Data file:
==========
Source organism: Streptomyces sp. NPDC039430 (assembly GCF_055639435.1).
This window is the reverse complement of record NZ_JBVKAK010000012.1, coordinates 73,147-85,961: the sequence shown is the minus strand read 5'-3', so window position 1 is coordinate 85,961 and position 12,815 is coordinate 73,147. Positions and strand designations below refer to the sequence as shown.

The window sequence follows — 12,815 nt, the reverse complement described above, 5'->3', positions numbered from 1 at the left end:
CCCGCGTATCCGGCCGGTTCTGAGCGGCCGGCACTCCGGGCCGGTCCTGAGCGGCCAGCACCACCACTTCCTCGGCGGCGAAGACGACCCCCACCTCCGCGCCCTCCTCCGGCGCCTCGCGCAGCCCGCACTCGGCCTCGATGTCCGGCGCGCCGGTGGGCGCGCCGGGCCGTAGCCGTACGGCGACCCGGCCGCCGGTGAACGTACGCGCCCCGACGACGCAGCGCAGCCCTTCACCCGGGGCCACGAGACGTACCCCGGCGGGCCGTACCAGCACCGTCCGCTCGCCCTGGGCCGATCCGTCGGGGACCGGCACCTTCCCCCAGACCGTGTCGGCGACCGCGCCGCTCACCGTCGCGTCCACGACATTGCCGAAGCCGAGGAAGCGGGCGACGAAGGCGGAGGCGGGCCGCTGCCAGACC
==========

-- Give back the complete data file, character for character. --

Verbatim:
Source organism: Streptomyces sp. NPDC039430 (assembly GCF_055639435.1).
This window is the reverse complement of record NZ_JBVKAK010000012.1, coordinates 73,147-85,961: the sequence shown is the minus strand read 5'-3', so window position 1 is coordinate 85,961 and position 12,815 is coordinate 73,147. Positions and strand designations below refer to the sequence as shown.

The window sequence follows — 12,815 nt, the reverse complement described above, 5'->3', positions numbered from 1 at the left end:
CCCGCGTATCCGGCCGGTTCTGAGCGGCCGGCACTCCGGGCCGGTCCTGAGCGGCCAGCACCACCACTTCCTCGGCGGCGAAGACGACCCCCACCTCCGCGCCCTCCTCCGGCGCCTCGCGCAGCCCGCACTCGGCCTCGATGTCCGGCGCGCCGGTGGGCGCGCCGGGCCGTAGCCGTACGGCGACCCGGCCGCCGGTGAACGTACGCGCCCCGACGACGCAGCGCAGCCCTTCACCCGGGGCCACGAGACGTACCCCGGCGGGCCGTACCAGCACCGTCCGCTCGCCCTGGGCCGATCCGTCGGGGACCGGCACCTTCCCCCAGACCGTGTCGGCGACCGCGCCGCTCACCGTCGCGTCCACGACATTGCCGAAGCCGAGGAAGCGGGCGACGAAGGCGGAGGCGGGCCGCTGCCAGACC